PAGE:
Wiveton raspberry jam
A jam pan is a wide, tapered pan that allows maximum evaporation, so jam reduces evenly as it cooks. The true jam enthusiast will likely recommend a copper pot; check out French cookware company Mauviel’s beautiful copper jam pans.
- 4 pounds fresh raspberries
- 3 pounds sugar
- 1/2 stick (scant) butter
- Place fruit in a jam pan (see headnote) and bring to a boil. Add sugar and stir thoroughly. Simmer 1-1 1/2 hours, add butter, and continue to cook for another 1-1 1/2 hours.
- Put a plate in freezer to chill.
- Prepare canning jars. Wash jars, lids, and bands in hot soapy water, and check jars for damage. Discard any damaged jars. Place jars in a large pot filled with enough water to cover them by 1 inch. Bring water to a simmer, then keep jars warm in the simmering water until ready to fill.
- Prepare water bath canner (or a large stockpot with removable rack). Remove canning rack from pot, and fill at least halfway with water to ensure that jars will be covered with 1 inch of water during processing. Bring water to a simmer and cover while finishing jam.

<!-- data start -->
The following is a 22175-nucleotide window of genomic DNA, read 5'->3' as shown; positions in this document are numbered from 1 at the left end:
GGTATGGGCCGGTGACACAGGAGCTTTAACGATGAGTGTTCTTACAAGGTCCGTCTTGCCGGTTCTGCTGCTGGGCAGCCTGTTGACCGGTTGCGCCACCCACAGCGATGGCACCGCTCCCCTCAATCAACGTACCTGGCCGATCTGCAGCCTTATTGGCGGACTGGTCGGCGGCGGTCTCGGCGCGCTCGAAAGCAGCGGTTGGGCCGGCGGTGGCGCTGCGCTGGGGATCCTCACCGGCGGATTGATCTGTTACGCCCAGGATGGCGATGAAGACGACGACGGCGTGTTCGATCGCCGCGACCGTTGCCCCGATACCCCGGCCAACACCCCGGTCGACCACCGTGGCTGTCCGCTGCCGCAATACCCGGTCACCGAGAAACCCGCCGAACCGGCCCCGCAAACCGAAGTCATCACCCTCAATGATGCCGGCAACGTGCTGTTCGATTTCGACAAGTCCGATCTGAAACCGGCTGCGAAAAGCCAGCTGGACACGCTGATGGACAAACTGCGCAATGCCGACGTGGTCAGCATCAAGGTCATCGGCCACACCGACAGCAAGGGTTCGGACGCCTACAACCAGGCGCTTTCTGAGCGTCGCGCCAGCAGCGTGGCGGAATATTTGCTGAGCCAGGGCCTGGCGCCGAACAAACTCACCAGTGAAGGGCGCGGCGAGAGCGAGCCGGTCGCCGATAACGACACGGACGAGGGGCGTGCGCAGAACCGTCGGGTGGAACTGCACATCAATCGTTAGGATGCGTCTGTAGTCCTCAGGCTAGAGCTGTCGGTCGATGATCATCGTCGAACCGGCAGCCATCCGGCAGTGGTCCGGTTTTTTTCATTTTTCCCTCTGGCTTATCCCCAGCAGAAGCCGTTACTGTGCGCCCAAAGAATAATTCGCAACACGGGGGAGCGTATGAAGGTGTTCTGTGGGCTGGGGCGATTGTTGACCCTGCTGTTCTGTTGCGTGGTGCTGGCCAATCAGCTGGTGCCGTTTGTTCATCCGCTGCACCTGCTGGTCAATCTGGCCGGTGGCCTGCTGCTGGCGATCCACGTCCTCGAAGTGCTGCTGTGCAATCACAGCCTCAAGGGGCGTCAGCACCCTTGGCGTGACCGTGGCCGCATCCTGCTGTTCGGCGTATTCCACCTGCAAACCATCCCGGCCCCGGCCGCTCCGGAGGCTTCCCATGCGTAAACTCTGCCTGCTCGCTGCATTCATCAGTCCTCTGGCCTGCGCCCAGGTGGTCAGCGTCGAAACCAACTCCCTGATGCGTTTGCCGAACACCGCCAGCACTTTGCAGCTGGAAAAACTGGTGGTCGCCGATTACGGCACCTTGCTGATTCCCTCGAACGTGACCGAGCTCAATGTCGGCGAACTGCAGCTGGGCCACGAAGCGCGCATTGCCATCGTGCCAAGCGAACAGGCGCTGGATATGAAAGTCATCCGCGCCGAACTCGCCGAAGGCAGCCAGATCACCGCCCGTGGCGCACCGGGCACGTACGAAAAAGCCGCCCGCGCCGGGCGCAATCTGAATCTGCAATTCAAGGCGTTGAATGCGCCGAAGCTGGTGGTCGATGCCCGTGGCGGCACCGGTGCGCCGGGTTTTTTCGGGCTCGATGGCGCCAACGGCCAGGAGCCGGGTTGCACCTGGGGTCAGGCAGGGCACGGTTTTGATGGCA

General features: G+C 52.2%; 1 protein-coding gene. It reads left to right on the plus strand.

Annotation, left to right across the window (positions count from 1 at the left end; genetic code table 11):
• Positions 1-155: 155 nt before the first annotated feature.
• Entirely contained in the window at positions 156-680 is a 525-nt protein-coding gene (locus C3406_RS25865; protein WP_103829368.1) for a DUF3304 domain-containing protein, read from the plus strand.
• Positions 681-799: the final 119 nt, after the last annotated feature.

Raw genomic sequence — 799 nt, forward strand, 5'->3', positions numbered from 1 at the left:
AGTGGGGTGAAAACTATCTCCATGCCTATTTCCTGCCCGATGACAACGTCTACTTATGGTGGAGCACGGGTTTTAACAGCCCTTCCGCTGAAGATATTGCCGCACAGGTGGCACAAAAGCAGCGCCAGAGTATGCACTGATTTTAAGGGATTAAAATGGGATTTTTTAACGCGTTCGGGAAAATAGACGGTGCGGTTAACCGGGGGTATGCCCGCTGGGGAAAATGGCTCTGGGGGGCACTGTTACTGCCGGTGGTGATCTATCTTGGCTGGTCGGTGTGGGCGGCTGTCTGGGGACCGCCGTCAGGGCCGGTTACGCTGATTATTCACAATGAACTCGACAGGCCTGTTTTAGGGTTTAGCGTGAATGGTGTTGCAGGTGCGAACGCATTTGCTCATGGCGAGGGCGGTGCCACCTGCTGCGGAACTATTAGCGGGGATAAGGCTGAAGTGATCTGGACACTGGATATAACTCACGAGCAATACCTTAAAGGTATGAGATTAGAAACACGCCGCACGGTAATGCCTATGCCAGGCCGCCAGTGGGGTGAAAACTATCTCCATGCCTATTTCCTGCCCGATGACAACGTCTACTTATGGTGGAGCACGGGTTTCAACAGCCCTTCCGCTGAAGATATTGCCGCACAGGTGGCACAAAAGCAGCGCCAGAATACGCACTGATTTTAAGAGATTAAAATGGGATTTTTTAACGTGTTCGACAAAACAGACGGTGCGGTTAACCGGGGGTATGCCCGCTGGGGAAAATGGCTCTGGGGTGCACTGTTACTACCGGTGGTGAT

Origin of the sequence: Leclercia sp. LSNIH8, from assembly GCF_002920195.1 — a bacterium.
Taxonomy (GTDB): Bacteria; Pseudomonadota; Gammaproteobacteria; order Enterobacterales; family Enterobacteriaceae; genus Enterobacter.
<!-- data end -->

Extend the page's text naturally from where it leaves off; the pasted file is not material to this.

- When you think jam might have boiled enough, test it by pouring a small amount onto chilled plate. Push a spoon through jam, and if it ripples, it’s done.
- Place funnel in one prepared jar and carefully ladle in jam, leaving 1/4-inch headspace between top of jar and jam. Repeat with remaining jars. Wipe any jam off of rim of jars with a damp cloth before attaching lid and ring.
- Using canning tongs, carefully lower jars into water bath onto canning rack, being certain that there is at least 1 inch of water covering jars. Process until sealed, approximately 10 minutes at a rolling boil. Allow jars to stand in water bath for at least 5 minutes before removing them. Cool jars on a rack until they reach room temperature, approximately 12 hours.
- Test jars to ensure that they have sealed by pressing down on center of lid. A sealed lid will not flex.
- Sealed (and unopened) jam will keep for 1 year. Any jars that fail to form a seal may be stored in refrigerator for up to 1 month.
Makes 8, 8-ounce jars.
cook’s note: If you are unfamiliar with how to preserve food in a water bath, visit freshpreserving.com for more details.